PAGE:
Denial And Rationalizing Our Decisions

When a situation or circumstance in our life is particularly difficult or questionable in the eyes of God and/or society, one way people attempt to deal with the problem is to tell themselves it doesn’t exist.  That’s denial, and it solves nothing, except to delay pain.  Inevitably, we’re forced to deal with the issue which usually our denial has exacerbated.

When we do decide to act, we think about how our response to the problem will best suit our own needs. Therefore, the path we choose to solve the situation has a predetermined destination.  Arrive where we want to end up without jeopardizing our moral integrity and keeping guilt as far away as possible.

There was a period in my life I faced one of these extremely difficult decisions.  I denied my actions were what they were, I told myself I was doing nothing wrong and if the other person involved in the situation had done what they should have done, I would not be in the pain I was in, or dealing with hard choices.  Although there was truth in the very things I just stated, ultimately, I did have other paths to take.  I did not choose them.

Ironically, at this most painful time in my life, I heard from my old grade school sunday school teacher, Mrs. H., I’ll call her for this post.  I was forty years old, and hadn’t spoken with her for at least twenty years.  My teacher was an intercessor.  A prayer warrior, as I like to call them.  She was eighty years old, lived alone, and told me the last time I spoke with her, the greatest joy in her life was having conversations with God. Which, at the time I thought, “how nice for you.”

Now, twenty years later, she proceeded to tell me God had spoken to her about me, and that I was in trouble and she should pray for me, which she did.  But that wasn’t enough for Mrs. H.  She found my phone number and called me.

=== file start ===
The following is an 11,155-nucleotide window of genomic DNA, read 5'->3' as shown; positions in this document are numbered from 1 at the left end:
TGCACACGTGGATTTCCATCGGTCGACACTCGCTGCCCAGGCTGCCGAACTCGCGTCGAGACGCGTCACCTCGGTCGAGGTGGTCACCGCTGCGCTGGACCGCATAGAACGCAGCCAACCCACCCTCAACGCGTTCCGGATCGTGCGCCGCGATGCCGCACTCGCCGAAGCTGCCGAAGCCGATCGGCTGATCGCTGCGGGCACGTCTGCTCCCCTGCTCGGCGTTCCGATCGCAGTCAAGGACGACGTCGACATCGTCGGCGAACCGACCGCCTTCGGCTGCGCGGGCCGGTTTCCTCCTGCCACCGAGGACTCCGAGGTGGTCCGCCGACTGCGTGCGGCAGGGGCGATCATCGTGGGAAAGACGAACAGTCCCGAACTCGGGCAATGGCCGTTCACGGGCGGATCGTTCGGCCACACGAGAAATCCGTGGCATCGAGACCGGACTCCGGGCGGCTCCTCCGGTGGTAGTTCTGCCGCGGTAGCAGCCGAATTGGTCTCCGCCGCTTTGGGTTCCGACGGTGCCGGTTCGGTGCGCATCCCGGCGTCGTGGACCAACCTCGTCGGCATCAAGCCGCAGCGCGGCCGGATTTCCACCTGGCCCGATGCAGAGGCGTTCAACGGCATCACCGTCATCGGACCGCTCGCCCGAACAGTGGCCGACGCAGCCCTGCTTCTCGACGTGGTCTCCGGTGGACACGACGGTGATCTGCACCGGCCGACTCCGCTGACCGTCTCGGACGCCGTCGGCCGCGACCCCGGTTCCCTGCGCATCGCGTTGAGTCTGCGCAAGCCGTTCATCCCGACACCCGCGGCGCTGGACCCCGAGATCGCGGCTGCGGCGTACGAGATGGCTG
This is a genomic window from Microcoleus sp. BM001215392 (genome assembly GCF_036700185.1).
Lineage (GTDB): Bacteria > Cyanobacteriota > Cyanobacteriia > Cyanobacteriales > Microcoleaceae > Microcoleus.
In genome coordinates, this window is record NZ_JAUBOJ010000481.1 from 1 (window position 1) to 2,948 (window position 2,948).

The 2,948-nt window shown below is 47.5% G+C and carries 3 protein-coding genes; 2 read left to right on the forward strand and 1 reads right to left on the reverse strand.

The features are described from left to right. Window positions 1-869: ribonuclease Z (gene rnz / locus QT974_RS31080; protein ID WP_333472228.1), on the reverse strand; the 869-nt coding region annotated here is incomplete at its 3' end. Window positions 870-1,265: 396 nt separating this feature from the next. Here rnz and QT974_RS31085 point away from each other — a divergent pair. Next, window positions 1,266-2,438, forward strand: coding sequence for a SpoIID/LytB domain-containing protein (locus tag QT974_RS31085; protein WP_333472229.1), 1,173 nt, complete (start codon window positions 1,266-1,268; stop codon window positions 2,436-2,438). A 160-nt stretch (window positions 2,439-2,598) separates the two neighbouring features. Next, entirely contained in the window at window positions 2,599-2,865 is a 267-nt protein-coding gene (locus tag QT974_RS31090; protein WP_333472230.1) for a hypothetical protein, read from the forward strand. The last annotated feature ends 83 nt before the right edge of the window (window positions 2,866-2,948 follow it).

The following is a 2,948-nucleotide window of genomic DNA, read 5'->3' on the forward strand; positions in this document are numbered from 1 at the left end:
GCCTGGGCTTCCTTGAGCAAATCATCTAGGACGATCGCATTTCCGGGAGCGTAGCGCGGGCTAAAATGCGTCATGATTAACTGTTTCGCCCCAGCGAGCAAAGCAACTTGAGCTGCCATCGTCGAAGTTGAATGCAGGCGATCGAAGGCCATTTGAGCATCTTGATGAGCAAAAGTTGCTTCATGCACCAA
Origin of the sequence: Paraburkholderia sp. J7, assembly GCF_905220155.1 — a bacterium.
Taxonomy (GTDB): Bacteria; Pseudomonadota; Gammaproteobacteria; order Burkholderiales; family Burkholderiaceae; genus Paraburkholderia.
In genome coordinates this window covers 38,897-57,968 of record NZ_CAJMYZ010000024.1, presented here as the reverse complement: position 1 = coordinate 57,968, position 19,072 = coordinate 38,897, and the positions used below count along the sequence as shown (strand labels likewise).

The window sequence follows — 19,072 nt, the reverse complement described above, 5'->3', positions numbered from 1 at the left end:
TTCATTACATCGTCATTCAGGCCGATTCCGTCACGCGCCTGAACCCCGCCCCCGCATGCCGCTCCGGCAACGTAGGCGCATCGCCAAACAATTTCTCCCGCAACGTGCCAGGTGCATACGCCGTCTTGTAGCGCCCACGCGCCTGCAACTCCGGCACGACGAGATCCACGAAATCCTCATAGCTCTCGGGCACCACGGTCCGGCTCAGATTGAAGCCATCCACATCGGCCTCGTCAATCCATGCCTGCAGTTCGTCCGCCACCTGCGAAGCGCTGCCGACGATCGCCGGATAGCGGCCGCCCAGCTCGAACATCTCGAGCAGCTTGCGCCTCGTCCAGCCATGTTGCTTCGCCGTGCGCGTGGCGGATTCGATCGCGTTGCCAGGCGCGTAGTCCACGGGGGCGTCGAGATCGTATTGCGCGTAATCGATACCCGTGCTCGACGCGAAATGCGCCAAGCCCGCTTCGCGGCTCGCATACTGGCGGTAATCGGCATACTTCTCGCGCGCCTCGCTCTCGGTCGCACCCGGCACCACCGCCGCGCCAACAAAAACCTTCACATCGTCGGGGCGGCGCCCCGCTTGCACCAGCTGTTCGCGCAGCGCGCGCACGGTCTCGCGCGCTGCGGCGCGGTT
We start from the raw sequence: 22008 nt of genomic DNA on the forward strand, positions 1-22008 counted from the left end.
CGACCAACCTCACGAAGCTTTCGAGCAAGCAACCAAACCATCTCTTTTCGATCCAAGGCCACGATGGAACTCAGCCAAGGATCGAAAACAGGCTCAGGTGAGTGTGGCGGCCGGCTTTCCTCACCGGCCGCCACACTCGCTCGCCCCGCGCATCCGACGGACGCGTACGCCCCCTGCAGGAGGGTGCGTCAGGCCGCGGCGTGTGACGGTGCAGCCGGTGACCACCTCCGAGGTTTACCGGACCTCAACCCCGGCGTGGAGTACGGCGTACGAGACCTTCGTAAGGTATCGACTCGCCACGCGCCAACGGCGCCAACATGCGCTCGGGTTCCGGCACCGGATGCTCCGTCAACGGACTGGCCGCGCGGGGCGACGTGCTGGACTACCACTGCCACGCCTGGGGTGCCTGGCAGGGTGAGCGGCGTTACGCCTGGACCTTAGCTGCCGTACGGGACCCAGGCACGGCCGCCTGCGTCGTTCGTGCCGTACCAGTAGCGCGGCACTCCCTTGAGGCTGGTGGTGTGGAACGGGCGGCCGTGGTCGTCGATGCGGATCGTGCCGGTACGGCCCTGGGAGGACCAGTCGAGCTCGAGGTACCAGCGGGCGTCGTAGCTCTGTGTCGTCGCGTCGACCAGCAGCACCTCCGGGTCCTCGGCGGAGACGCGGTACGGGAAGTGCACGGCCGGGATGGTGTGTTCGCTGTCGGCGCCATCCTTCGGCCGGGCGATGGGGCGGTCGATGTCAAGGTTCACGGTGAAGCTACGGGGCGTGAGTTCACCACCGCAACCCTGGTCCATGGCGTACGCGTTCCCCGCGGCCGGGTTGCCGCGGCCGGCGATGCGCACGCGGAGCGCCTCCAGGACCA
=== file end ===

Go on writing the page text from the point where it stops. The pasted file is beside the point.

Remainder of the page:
When I recognized her voice on the phone, I froze.  She began telling me she missed seeing me, and how was I and my family.  I remember lying, telling her everything was fine, which it wasn’t, and all I wanted to do was get off the phone.  I knew she wouldn’t go easily, and she didn’t.  She asked if there was anything she could pray with me about.  I thanked her and bluntly said, “no.”  I knew her well enough to know, God, would be in her next statement or question, and He was.  She told me again, God wanted her to pray and she wanted to hear my voice.  I know now, she was following the direction of the Holy Spirit who had urged her to call me, as well as pray for me.

I did not handle the call well.

You see, I had already decided how I was going to end the bad situation in my life, and there was no way I would let her or God dissuade me from that choice.  I rejected her help, and in no uncertain terms, told her I did not want to talk to her anymore about my family, and that I did NOT want her to pray for me!  She was hurt, but told me she obeyed God, and she loved me, and would continue to pray for me.  The conversation ended.  I had made my decision, and neither she nor God was going to make me feel guilty about it.

What I didn’t realize at the time was, God talked to Mrs. H. out His great love for me and my family. I had rejected her help out of my pain and determination not to feel guilty about my choice.  In my mind, if she or others like her were kept at a distance, I was safe.

Rationalization and denial are coping methods, nothing more.  They do not equate to truth.

Before a woman has an abortion, a child lives and breathes in her body.  After the abortion, the child is dead, and you participated in that death.  If you chose, or are thinking about choosing the path that’s best suited to your own interests such as abortion, your child will die.  There’s no other way to say it.  Political correctness has drenched our culture with these rationalizing lies about the unborn and a woman’s right to choose.

For a time and for the immediacy of the situation, we may be successful in setting aside the thoughts and fears about abortion being death for the baby, but those thoughts will surface again.  And when they do, what will the consequences be to us, our families, and society?

I write this hoping you will consider every path available to you such as adoption, and not just the road leading to what you have convinced yourself, is in your best interest.  Death is not in the best interest of the baby.

I know Mrs. H. is smiling in heaven.  Her prayers for me were answered many years after our phone conversation.

I send my love and prayers to all of you reading this.  See my contact page and email or write me.  I’d love to answer you.

Donna